DIGITAL marketing group Fuse 8 has confirmed it will de-list from the stock market, becoming the latest in a string of firms to go private.
The Leeds-based company recently announced the departure of its chief executive Nigel Hunter and issued a profits warning. It said this undermined investor confidence, “severely compromising” its fundraising plans on the Alternative Investment Market (AIM).
Yesterday it added profits for the year to the end of March will also miss its target.
Fuse 8 said it uncovered a number of unspecified issues after Mr Hunter failed to give the board a requested business update.
The company joined AIM in July 2010 through a reverse acquisition, aiming to tap markets for funds to grow.
“The directors believe that it means that the prospects of the company raising capital from institutional investors will be extremely difficult and/or not be possible at a valuation that is in the best interests of the company’s shareholders,” said Fuse 8 yesterday.
“Given the company’s relative newness to the AIM market, the directors believe that investor sentiment, and the solution of these two issues, will only increase following a number of years of good performance. During those years the company would incur the costs associated with being an AIM company but not be able to realise the principal benefit of being an AIM company.”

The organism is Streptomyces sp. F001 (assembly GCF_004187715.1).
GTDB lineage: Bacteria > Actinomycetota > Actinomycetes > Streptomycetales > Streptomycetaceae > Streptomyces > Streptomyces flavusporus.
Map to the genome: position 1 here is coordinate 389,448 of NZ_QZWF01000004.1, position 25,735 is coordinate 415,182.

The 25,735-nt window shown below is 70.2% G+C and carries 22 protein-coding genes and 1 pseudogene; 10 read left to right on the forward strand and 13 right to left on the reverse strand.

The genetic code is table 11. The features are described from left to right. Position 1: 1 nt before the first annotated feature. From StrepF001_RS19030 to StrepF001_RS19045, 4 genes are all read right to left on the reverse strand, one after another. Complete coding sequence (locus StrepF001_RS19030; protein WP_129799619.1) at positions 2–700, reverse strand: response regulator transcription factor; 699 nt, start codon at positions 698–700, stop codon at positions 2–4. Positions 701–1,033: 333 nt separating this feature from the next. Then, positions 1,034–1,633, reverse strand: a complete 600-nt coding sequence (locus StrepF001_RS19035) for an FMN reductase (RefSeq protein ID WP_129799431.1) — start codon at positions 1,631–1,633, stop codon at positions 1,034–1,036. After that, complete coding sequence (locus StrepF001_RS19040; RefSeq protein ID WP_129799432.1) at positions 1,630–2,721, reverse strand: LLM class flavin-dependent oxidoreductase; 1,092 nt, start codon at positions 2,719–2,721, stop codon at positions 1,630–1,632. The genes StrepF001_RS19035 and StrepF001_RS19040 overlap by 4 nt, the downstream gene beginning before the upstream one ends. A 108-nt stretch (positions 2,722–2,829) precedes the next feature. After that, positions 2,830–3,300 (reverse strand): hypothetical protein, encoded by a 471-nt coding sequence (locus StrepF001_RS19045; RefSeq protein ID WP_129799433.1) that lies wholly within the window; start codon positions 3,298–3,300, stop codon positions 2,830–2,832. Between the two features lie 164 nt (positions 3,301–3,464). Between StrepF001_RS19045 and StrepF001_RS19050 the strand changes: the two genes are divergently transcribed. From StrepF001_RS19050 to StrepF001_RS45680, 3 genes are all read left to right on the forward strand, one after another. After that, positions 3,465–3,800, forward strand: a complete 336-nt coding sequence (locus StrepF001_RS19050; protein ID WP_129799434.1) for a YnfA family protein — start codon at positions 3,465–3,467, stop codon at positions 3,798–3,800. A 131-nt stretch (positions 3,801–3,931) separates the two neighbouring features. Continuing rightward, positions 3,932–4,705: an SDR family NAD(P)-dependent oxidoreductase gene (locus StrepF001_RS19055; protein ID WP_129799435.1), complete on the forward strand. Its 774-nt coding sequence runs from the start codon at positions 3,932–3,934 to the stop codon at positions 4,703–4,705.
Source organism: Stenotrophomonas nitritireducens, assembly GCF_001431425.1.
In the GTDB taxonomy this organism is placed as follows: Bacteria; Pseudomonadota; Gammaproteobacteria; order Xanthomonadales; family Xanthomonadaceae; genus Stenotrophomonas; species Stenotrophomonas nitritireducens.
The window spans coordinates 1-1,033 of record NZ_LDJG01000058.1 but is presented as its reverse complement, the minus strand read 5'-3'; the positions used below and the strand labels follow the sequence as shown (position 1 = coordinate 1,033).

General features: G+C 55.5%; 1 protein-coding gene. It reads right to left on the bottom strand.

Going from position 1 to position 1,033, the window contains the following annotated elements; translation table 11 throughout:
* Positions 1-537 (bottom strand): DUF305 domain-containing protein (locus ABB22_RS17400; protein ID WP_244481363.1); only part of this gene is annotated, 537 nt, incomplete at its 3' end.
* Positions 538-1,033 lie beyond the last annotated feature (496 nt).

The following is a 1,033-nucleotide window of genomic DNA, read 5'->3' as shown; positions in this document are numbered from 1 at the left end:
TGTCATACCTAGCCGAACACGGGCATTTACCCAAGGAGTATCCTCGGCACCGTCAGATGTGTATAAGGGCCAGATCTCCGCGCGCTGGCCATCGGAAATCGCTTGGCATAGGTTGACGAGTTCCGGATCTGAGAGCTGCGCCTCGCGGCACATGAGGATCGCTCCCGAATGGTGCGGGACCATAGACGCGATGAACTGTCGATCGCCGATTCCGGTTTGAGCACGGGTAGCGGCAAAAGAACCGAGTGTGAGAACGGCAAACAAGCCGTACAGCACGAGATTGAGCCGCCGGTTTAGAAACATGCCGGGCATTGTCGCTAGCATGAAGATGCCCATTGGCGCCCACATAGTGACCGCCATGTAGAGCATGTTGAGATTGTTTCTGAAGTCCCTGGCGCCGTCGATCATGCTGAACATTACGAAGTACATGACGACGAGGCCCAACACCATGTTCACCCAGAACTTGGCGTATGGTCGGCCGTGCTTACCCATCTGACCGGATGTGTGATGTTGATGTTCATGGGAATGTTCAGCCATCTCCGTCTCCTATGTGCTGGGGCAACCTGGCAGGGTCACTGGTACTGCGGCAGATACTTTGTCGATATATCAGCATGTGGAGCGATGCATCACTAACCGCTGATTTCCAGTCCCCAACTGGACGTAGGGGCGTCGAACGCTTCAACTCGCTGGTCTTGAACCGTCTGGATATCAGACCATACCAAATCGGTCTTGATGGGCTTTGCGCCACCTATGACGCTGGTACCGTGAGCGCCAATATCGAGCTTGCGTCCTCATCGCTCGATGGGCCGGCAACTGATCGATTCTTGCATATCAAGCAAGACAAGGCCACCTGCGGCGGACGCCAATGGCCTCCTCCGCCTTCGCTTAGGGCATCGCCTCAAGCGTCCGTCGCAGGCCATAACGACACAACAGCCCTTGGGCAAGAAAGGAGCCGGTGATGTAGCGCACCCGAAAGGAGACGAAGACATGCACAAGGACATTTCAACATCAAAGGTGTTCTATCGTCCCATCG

Its listing is thought to cost more than £110,000 annually.
Fellow Yorkshire AIM-listed firm Just Car Clinics recently announced plans to leave AIM, saying perceived benefits have largely failed to materialise.
Fuse 8 said it may have better access to capital as a private company, adding management time and the cost of its listing are “not a justifiable expense”.
The company said it will make a matched bargain dealing facility available to allow investors to trade shares. Investors holding 77.5 per cent of its shares have already backed the de-listing, making a vote next month a formality.
About 81 per cent of the company’s share capital is in private hands, with the bulk held between Mr Hunter, its founders Mark Walton and Andy Hutchinson, and a staff pension scheme.
Mr Hunter has 13.5 per cent of the company’s equity.
Fuse 8 is not thought to be taking legal action against Mr Hunter.